Summer Classes

Jr. Paleontology Program

This educational simulated excavation for “Junior Paleontologists” ages 4-12 is held 7 days a week at the Mammoth Site from June 1st through August 15th. Sessions are 10am, 12pm, 1pm and 2pm daily.

Paleontological excavation techniques are taught, including identification of replica mammoth and giant short-faced bear fossils. Wear appropriate clothing as participants get dirty. A parent or guardian must stay at the Mammoth Site during the program with seating available near the dig box. Photos and filming are encouraged. Participants bring home a fossil identification booklet and a Jr. Paleontologist completion certificate suitable for framing.

The Jr. Paleontologist Program fee for each child is $11.06 + tax. Regular Museum admission is not included in the Junior Paleontologist Excavation fee.

Participants are required to attend the Museum’s 30-minute self-guided tour before the Jr. Dig. On the tour participants hear the Site’s history, learn how the fossils were excavated, and why they are preserved.
NEW! Family Dig Program

Family Dig Program

NEW for Summer 2022, The Mammoth Site is excited to launch the Family Dig Program!

The Family Dig is a paleontology class designed for the whole family. In this class families will work together to excavate fossils in a simulated dig site. Lead by a qualified guide, participants will learn how paleontologists discover and excavate a site, using the same tools we use in the Bonebed. Families will learn why we excavate fossils, how we preserve fossils, and what fossils can tell us about a changing world. This class is a hands-on experience excavating and jacketing fossils, creating a jacket shell you can take home as an educational souvenir, along with an informational note book and certificate. At least one parent/guardian is required per family with a max of 6 participants per reservation.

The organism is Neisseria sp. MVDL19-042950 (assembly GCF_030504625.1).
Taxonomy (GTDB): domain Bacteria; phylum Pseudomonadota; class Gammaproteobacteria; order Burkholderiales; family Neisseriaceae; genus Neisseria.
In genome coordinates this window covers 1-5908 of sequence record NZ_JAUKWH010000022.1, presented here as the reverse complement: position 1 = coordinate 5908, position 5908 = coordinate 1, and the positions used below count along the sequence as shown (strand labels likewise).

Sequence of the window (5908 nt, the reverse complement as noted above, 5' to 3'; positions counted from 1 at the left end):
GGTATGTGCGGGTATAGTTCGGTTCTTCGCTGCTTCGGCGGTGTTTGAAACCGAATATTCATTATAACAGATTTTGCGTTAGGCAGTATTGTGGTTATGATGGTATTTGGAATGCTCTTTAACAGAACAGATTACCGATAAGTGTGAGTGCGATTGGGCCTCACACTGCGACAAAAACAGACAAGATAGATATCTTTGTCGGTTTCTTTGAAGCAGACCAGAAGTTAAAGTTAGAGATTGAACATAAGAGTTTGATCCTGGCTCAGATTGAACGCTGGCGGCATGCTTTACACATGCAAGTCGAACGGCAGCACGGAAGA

Price is $48 plus tax per family.

Atlatl Throwing Classes

The Mammoth Site’s Atlatl Program explores the early ways humans hunted. Atlatls, or spear-throwers, have been found across the world. In this class, participants will learn what an atlatl is, why it was used, and how humans and Ice Age animals, like mammoths, interacted.

Participants will then get to try their hand at throwing darts, using atlatls, at replica targets. This class is for participants 8 and older, with sessions held daily at 9am and 3pm at a cost of $12.00 plus tax per person. Closed toe shoes required.

A stream table allows us to model how water interacts with the land around it. Using one, we can model how streams and rivers move sediment through erosion, how floods occur, and how they shape their landscape. Stream tables make excellent interactive exhibits, allowing guests to freely change the model as they see fit, and observe the results of those changes. An understanding of these processes is vital to understanding how The Mammoth Site of Hot Springs has changed through time, from initial formation/deposition to today.